Situated in the Middle East and bordered by several countries including Iraq, Israel, Lebanon, Jordan and Turkey, Syria was among the oldest inhabited places in the world. Based on the Bible Timeline it can be dated back to 1954 BC. The Dederiyeh Cave, which is located in Syria, contains a wide range of archeological finds including ceramics, tools and human skeletons that prove the existence of humans in this place.
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Key Facts about Ancient Syria
Based on historians, Syria was a thriving trade region, largely because of its several ports located on the Mediterranean. It was also ruled by many Mesopotamian empires that supported its growth and development as a nation. The regions including Syria were once known by the name Eber Nari, which means “across the river.” It was the Mesopotamians who gave this name to the regions, and this included a few other areas including modern-day Israel, Lebanon, and Syria. Together, these nations were called “The Levant.”
In the Books of Nehemiah and Ezra, Eber Nari was often mentioned. There were also accounts of the region in the texts of the Persian and Assyrian kings. As for the modern name of the region of Syria, it was noted by some scholars that this originated from Herodotus, as he had a habit of pertaining to the entirely of Mesopotamia as simple Assyria.
Thus, when the Assyrian Empire reached its end in 612 BC, its western regions were referred to as Assyria. However, it was popularly known as Syria when the Seleucid Empire took over. There were assumptions, though, that the name originated from the Hebrew language as the inhabitants were called Siryons. The people were called this way because of the metal armor worn by the soldiers, which was called “Siryon.”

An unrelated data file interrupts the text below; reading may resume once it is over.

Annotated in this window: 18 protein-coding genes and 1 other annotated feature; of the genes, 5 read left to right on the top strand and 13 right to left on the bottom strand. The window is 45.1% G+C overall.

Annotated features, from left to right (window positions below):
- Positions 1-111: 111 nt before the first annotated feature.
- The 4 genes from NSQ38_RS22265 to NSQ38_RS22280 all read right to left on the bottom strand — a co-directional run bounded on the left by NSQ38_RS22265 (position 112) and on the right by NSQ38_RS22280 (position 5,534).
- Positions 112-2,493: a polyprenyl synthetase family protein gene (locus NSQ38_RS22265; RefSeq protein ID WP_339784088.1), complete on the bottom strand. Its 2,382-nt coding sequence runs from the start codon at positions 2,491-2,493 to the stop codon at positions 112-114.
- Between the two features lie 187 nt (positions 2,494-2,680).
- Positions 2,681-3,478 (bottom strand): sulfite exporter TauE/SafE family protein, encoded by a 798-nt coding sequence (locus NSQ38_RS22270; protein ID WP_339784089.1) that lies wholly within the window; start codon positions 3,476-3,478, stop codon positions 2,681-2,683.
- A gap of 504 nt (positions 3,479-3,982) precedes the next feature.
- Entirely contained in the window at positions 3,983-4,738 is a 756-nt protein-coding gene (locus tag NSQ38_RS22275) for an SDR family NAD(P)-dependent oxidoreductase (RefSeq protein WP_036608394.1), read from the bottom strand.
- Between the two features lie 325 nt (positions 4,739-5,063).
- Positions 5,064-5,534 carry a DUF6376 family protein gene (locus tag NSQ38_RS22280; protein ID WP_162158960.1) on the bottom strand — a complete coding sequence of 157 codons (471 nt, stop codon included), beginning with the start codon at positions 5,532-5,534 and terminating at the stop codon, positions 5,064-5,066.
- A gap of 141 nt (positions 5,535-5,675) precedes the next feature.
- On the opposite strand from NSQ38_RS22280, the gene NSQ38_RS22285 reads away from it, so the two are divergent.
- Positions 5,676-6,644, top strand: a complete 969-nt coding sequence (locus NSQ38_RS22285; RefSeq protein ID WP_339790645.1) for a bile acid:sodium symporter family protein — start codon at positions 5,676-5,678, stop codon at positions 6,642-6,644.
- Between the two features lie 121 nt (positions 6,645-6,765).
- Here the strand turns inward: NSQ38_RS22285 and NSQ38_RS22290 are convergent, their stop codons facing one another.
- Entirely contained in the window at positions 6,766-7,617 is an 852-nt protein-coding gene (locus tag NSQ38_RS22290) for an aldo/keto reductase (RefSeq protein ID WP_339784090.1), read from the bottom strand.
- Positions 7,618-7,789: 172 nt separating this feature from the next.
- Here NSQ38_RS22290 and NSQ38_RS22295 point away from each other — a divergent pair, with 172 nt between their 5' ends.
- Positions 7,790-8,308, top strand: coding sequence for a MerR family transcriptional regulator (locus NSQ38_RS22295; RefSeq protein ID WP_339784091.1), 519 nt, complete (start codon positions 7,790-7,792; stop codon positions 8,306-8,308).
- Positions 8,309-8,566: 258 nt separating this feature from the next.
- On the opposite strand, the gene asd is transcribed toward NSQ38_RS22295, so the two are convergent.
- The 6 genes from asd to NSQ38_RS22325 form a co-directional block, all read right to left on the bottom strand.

Early Developments in the Regions of Syria
There were early settlers in the area including Tell Brak. After some excavations made in this region, there were arguments by scholars that early civilization started in the north. However, it was also possible that progress has been simultaneous in both of the areas in Mesopotamia. It was only after Max Mallowan’s excavations at Tell Brak that it confirmed them in this part of the region.
Mari and Ebla were the two most significant cities in Syria during early civilizations. These two cities were known to dress in Sumerian fashion, and they worshiped deities by the Sumerians. Also, there were cuneiform tablet collections that were written in the Sumerian and Akkadian languages. These tablets included information about the day to day life and economy of the early civilization in the region, as well as some personal letters.
As for the excavations conducted in Ebla, it was discovered that the palace was burned once including Nineveh‘s famous library. Fortunately, the fire helped bake the clay tablets, which also preserved these. Hence, these tablets provided an understanding of the life and civilizations in Mesopotamia including Ancient Syria.
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